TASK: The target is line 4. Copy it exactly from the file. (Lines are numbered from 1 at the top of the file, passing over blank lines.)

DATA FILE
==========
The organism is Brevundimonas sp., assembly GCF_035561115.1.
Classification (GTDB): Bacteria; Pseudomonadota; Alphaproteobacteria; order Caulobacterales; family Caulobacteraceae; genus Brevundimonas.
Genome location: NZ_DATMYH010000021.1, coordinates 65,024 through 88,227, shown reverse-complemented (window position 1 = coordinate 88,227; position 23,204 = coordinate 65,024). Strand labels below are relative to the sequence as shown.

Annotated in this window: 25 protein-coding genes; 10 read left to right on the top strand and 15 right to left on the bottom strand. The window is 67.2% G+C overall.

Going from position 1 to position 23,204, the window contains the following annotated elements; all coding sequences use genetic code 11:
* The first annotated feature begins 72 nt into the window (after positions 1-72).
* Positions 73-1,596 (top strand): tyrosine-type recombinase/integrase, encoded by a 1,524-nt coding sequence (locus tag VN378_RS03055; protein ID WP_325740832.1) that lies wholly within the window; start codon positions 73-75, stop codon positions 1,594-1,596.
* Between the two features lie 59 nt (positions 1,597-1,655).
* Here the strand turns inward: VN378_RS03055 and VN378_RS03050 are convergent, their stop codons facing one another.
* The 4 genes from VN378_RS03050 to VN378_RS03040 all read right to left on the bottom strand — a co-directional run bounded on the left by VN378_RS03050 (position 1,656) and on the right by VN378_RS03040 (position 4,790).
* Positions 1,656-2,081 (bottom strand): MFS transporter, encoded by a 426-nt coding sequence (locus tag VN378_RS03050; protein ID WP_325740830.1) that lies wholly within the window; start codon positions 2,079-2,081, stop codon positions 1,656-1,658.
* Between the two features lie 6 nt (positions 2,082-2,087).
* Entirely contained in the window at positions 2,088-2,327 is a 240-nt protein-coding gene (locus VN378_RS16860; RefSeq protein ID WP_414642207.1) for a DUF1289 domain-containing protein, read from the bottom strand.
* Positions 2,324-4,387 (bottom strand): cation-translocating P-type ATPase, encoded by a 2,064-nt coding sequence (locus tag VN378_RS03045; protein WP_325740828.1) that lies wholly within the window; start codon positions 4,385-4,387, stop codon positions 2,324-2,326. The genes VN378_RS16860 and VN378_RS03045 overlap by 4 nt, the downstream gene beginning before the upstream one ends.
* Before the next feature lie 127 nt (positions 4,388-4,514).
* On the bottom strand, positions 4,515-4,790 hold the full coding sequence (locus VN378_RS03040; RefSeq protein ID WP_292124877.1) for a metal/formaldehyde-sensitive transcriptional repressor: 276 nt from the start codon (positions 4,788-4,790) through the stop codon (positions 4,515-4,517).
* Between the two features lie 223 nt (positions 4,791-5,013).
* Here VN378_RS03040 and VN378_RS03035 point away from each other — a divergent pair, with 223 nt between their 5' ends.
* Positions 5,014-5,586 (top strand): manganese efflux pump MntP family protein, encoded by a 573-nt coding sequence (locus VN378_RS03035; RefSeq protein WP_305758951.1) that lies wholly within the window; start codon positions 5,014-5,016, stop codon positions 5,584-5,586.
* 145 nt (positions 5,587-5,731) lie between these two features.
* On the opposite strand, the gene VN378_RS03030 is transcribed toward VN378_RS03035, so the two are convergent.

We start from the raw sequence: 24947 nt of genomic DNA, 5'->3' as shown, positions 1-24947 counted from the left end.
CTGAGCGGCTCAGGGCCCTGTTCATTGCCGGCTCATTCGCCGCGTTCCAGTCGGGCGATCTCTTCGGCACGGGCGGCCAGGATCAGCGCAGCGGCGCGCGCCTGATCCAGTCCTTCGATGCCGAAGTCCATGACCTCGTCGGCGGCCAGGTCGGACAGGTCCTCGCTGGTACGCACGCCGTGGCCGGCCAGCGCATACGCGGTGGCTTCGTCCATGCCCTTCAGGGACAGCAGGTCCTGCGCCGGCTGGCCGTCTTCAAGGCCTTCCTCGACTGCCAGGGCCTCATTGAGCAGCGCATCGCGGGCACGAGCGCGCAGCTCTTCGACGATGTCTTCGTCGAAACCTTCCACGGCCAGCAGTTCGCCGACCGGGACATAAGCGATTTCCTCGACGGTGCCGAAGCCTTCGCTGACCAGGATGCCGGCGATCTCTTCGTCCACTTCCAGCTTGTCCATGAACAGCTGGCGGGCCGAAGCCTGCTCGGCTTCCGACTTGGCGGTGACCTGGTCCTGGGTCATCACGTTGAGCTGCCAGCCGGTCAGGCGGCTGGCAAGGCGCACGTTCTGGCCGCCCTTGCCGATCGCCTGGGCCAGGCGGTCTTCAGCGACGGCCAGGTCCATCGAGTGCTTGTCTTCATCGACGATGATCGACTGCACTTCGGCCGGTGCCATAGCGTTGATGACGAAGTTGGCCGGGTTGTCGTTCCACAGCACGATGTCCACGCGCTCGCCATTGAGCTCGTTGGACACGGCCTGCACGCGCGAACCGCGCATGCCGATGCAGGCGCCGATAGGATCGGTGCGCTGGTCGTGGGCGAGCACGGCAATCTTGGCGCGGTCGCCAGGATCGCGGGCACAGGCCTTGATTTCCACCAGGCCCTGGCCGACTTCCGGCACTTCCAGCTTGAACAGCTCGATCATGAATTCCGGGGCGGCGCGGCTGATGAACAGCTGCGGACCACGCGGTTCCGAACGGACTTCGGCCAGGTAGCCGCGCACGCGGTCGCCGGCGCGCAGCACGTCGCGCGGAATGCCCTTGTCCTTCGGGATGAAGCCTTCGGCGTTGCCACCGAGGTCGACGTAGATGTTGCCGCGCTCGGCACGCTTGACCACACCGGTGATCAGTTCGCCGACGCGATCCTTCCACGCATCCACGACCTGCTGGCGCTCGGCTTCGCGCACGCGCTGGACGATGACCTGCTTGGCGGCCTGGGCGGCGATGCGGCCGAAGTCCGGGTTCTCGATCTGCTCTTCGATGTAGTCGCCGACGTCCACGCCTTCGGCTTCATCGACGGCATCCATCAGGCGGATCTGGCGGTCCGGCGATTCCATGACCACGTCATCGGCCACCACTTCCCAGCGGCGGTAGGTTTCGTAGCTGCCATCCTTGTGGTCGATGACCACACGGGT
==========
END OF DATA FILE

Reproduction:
Annotated in this window: 25 protein-coding genes; 10 read left to right on the top strand and 15 right to left on the bottom strand. The window is 67.2% G+C overall.